Chemical–mechanical polishing, or planarization (CMP), has emerged as an increasingly important technology for integrated-circuit manufacturing. Consumables used during CMP interact in a complex manner with the polishing tool, the process conditions, and the wafer being polished. In this article, several advanced analytical methods are used to analyze the properties of slurries and pads under conditions similar to those found during CMP processing. Some of the key findings are that under these process conditions, pads can be stabilized with a heat treatment prior to installation on the polisher; pads absorb slurries at different rates, and slurries also react with the pads; and the mechanical properties of the pads are dependent on the orientation of the grooves on the pad. Dynamic rheometry was used to detect de-agglomeration in sheared slurries.
An abrasive-free polishing (AFP) solution for chemical–mechanical planarization (CMP) of copper films on semiconductor wafers has been developed to overcome such disadvantages of conventional CMP as dishing, erosion, Cu and oxide loss, and microscratching. Electrochemical methods are an effective way of understanding the role of each chemical component in the AFP solution in order to optimize its performance. Analysis of the reaction layer of Cu elucidates the reasons for the excellent results that have been obtained. By applying the AFP solution for Cu CMP in combination with a slurry for CMP of the metal barrier layer, seven-level multilayer Cu interconnections can be successfully fabricated.
As the minimum feature size of microelectronic devices shrinks down to 130 nm, copper has been successfully adopted into logic applications.1–3 Copper requires damascene processing, which involves etching features into a dielectric substrate, filling the features with metal, and removing any excess metal. Therefore, chemical—mechanical planarization (CMP) is a key process in the final definition of the inlaid copper wires on a circuit. A second advance in the back-end processing of copper is the changing of the dielectric from SiO2 to a Low-κ material, which allows a thicker layer of dielectric to be used. Low-k dielectric films have much lower mechanical properties than SiO2; consequently, this poses new challenges in developing integration schemes.1,3–8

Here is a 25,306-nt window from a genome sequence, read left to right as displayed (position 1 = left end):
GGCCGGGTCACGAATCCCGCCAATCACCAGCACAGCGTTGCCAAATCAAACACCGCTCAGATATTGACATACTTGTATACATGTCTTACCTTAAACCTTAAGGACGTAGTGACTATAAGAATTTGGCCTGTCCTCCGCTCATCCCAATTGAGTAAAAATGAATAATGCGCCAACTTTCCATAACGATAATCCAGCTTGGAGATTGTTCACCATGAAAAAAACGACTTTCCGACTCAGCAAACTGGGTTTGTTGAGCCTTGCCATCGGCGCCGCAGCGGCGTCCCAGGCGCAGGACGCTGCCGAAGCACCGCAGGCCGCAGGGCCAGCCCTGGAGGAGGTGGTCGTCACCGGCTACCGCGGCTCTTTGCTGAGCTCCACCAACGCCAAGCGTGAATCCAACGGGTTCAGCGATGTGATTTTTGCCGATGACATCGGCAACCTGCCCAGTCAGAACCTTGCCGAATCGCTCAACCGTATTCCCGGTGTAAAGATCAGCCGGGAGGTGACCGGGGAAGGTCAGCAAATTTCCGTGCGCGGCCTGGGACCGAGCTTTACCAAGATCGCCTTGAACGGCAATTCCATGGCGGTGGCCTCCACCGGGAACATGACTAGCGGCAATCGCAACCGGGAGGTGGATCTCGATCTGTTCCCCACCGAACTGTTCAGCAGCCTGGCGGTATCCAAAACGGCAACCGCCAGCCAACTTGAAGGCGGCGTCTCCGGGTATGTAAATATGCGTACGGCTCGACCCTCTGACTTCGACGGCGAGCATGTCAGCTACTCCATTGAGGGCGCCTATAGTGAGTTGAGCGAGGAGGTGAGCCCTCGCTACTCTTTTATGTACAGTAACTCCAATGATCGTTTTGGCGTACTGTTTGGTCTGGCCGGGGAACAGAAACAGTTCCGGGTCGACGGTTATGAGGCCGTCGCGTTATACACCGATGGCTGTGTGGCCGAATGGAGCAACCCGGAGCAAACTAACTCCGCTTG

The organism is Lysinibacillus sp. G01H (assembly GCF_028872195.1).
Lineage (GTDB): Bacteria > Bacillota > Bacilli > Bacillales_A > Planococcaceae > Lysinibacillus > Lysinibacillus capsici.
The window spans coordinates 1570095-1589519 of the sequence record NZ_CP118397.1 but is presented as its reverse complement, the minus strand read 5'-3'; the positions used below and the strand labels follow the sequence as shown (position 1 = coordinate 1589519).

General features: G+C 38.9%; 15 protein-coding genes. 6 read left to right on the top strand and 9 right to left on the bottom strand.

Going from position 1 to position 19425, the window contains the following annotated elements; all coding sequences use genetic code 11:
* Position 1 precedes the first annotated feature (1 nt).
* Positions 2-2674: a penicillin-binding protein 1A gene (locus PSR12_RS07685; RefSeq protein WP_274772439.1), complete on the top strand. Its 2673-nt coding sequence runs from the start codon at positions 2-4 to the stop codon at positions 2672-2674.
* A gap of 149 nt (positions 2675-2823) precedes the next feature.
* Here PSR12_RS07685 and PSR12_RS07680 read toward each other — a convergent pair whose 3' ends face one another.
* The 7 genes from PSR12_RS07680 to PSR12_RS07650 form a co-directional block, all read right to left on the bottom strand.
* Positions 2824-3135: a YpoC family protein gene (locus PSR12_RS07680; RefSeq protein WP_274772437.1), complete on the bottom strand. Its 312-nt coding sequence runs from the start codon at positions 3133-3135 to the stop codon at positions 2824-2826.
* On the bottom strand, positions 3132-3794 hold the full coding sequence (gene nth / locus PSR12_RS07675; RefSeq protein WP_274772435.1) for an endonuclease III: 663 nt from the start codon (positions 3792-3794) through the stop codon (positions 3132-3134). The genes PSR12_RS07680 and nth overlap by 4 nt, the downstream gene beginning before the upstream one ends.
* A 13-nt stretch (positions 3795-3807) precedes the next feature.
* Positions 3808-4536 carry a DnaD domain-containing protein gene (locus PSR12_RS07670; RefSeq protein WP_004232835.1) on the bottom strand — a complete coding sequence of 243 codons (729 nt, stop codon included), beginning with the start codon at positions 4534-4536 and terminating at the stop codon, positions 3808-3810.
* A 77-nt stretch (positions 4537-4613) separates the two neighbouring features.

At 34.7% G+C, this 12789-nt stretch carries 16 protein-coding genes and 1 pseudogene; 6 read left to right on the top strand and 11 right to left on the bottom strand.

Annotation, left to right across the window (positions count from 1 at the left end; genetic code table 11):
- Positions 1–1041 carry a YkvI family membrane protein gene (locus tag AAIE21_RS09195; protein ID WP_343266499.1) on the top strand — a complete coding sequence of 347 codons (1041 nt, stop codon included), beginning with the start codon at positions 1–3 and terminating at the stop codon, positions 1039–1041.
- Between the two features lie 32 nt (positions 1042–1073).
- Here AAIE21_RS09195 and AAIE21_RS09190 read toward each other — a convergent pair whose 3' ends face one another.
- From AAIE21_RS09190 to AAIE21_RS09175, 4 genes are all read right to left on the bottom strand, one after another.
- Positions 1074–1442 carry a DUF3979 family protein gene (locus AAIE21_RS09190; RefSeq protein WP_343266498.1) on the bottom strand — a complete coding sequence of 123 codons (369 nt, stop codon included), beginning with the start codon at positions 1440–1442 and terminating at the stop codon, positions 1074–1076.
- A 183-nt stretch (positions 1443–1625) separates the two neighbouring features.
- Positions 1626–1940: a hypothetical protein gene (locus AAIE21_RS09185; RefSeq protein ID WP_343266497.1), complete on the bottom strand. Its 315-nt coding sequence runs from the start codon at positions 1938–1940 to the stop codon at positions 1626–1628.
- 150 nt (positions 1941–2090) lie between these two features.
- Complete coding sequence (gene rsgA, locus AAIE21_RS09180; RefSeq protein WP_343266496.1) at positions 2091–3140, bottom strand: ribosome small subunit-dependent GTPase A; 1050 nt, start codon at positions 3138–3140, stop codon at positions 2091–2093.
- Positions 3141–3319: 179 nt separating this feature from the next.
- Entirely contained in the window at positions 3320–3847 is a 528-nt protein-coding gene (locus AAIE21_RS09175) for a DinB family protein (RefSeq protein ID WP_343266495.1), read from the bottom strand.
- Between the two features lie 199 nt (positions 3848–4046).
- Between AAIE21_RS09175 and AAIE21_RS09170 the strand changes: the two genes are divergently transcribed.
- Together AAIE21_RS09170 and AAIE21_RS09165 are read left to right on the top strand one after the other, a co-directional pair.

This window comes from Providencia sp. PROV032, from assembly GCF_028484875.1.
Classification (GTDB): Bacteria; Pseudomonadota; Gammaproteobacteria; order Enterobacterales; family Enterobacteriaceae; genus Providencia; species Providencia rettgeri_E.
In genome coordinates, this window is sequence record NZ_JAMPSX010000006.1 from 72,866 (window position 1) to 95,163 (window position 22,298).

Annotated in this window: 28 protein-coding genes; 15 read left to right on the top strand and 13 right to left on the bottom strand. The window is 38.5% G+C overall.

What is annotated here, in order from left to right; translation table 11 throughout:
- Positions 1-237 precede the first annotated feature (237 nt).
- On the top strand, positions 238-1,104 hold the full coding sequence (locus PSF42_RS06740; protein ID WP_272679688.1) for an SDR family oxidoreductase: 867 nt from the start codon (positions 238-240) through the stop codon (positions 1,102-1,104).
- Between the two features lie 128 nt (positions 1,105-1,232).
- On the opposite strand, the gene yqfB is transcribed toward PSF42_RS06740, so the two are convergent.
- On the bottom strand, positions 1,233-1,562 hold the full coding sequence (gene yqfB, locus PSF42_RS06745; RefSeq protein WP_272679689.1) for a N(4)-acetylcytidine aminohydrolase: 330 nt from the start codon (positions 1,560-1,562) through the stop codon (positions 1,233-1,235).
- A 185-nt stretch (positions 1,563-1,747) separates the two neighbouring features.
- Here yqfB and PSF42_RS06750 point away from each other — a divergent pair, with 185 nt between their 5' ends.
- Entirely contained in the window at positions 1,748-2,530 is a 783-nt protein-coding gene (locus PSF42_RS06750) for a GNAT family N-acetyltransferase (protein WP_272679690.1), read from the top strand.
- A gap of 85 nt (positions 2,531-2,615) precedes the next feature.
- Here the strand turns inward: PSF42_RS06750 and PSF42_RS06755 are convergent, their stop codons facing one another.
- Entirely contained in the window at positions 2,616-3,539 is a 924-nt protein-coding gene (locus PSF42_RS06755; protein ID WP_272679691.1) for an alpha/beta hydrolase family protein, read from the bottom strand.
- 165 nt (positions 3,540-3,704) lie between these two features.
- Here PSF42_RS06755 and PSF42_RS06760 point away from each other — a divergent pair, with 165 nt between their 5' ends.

Chemical–mechanical polishing, or planarization (CMP), is one of several advanced microfabrication processes that provide complementary capabilities for constructing advanced electronic devices. At the current state of the art, CMP demonstrates significant advantages due to its high degree of process flexibility, particularly in the chemical formulation of polishing solutions and slurries. This article explores some possible future applications of CMP using new advanced materials other than silicon, silicon oxide, and silicon nitride. Such materials may include refractory and noble metals, high-κ insulators, and mixed metal oxide perovskites. Although no one can predict future applications with absolute certainty, it seems safe to conclude that CMP will remain a key microfabrication technology for the foreseeable future.